Energy & Environment

A Warmer Planet Could Mean Riskier Bets For Outdoor Festivals

Increased storm threats are a selling point for insurance companies.

Bishop Briggs performs at Free Press Summer Fest 2017 as rain falls on the audience.

This weekend wasn’t the first time the weather caused problems for a local music festival. In the years ahead, storms will only become more and more of a hassle for outdoor events. 

Could climate change become more of a concern for these events’ organizers?

Saturday night the party was on at Free Press Summer Fest, with Texas rapper Post Malone taking the stage after storm delays. The festival eventually had to close it down early Sunday night when things didn’t clear up.

Weather is always a risk for festivals, but as the planet warms, it will be more of a problem.

“What we expect to see over time is more frequent and more intense weather events,” says Lisa Gonzalez, President and CEO of the Houston Advanced Research Center, an independent environmental research group.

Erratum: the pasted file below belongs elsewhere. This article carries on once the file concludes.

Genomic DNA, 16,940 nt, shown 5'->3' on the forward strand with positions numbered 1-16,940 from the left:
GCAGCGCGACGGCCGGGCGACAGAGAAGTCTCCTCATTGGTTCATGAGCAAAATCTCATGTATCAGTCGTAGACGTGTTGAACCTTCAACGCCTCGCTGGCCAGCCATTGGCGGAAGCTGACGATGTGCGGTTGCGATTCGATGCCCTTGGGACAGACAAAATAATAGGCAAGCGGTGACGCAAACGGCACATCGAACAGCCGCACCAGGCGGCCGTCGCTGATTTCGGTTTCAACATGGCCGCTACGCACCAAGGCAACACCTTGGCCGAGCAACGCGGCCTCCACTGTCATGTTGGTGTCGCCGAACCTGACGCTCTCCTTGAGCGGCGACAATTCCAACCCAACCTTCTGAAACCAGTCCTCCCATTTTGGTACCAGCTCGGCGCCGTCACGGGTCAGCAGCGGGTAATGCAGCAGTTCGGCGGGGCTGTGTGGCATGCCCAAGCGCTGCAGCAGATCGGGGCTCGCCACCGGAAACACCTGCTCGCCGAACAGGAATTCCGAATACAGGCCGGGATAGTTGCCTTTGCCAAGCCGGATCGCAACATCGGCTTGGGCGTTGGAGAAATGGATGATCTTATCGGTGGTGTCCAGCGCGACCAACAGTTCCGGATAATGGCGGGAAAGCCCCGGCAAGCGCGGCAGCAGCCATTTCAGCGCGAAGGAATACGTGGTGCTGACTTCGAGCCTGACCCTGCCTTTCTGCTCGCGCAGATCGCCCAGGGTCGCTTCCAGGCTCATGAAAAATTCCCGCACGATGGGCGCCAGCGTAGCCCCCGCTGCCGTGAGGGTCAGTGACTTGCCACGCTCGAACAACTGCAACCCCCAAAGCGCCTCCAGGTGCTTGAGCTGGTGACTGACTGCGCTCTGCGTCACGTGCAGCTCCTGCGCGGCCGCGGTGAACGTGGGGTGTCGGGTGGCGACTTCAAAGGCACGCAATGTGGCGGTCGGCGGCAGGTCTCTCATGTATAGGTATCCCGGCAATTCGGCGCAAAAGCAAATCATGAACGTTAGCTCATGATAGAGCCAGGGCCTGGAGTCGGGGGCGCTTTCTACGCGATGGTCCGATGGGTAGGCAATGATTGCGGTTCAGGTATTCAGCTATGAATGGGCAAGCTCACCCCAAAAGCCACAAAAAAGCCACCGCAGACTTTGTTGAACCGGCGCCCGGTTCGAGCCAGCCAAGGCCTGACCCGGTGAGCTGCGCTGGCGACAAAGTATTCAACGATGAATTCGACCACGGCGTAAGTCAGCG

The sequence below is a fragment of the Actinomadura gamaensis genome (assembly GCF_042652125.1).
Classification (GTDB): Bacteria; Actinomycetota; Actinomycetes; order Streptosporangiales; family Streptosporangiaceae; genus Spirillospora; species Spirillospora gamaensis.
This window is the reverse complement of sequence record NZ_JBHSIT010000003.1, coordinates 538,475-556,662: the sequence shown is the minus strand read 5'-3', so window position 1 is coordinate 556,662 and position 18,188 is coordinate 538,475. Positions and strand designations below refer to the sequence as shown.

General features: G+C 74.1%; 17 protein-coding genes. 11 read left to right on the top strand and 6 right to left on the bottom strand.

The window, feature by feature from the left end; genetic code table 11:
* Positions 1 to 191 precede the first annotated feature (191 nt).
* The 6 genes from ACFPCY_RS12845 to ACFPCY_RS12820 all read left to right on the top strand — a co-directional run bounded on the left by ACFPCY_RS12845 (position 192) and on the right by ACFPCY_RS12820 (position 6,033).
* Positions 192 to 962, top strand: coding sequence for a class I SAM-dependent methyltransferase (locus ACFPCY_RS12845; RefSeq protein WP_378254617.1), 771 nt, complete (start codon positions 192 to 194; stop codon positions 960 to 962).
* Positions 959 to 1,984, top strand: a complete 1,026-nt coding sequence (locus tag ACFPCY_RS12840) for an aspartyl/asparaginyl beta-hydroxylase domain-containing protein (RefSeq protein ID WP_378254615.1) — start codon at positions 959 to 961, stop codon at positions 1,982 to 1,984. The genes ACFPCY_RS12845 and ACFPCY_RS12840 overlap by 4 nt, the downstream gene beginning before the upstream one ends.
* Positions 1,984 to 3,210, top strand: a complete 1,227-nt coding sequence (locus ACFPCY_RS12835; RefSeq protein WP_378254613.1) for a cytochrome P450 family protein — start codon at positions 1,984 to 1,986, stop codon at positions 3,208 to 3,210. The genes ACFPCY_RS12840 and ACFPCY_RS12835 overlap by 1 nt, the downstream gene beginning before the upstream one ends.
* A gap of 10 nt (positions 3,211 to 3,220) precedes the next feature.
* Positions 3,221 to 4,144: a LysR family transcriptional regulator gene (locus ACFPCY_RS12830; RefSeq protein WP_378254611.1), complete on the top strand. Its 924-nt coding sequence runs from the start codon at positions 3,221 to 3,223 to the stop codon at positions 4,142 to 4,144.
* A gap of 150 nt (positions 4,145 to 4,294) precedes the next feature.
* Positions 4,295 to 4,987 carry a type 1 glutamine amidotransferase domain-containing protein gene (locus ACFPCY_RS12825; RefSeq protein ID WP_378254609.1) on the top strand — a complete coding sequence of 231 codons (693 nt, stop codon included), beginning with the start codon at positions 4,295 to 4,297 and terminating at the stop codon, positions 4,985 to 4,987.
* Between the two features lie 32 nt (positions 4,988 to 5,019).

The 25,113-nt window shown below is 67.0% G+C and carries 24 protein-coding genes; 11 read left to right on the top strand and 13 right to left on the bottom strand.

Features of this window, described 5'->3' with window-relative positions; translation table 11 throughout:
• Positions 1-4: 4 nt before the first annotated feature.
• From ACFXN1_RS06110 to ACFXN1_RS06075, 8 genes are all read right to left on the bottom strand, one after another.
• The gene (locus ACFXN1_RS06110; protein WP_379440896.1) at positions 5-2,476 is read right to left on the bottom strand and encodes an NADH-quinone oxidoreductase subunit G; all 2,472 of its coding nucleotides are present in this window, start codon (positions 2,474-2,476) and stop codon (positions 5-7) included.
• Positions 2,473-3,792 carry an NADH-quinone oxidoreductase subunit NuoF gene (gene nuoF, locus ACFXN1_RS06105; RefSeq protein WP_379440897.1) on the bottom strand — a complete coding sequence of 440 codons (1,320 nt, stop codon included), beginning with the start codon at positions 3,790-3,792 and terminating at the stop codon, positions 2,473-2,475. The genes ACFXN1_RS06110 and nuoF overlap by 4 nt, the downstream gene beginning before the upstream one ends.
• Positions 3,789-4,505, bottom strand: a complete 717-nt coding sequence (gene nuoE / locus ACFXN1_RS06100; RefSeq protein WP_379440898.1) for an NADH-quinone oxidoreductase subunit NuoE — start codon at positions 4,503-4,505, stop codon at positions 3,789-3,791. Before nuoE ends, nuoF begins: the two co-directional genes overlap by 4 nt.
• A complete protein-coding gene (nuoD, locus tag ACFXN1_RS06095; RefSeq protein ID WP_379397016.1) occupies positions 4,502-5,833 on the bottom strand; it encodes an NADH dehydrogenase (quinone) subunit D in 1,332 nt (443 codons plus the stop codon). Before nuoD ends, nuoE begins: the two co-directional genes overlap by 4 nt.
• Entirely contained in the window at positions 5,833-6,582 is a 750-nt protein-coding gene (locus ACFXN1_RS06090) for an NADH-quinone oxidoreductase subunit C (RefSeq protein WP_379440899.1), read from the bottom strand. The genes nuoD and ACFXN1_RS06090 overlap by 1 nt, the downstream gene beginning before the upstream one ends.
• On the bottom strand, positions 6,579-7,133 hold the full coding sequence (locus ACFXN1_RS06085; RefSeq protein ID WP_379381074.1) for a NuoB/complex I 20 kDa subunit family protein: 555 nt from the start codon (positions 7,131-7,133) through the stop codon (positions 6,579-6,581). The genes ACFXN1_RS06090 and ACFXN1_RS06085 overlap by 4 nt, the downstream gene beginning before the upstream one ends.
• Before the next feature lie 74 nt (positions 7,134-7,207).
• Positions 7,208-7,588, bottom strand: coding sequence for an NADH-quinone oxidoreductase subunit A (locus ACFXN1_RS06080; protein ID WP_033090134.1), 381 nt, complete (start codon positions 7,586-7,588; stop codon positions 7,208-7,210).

Gonzalez says festivals and people attending them will increasingly have to plan for storms that drop two to four inches of rain in an hour.

That increased risk is a selling point for Christian Phillips. He’s with Beazley, a company that sells “event cancellation insurance” to festivals.

“We’ll tell them the climate is changing, it’s not always necessarily going to be the fact that the next 25 years it’s going to run clean free, and you need to be prepared for it,” he says.

Phillips says he’s seen growing demand for cancellation coverage as more and more outdoor festivals pop up across the country.

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Travis Bubenik

Travis Bubenik

Energy & Environment Reporter

Travis Bubenik reports on the tangled intersections of energy and the environment in Houston and across Texas. A Houston native and proud Longhorn, he returned to the Bayou City after serving as the Morning Edition Host & Reporter for Marfa Public Radio in Far West Texas. Bubenik was previously the...

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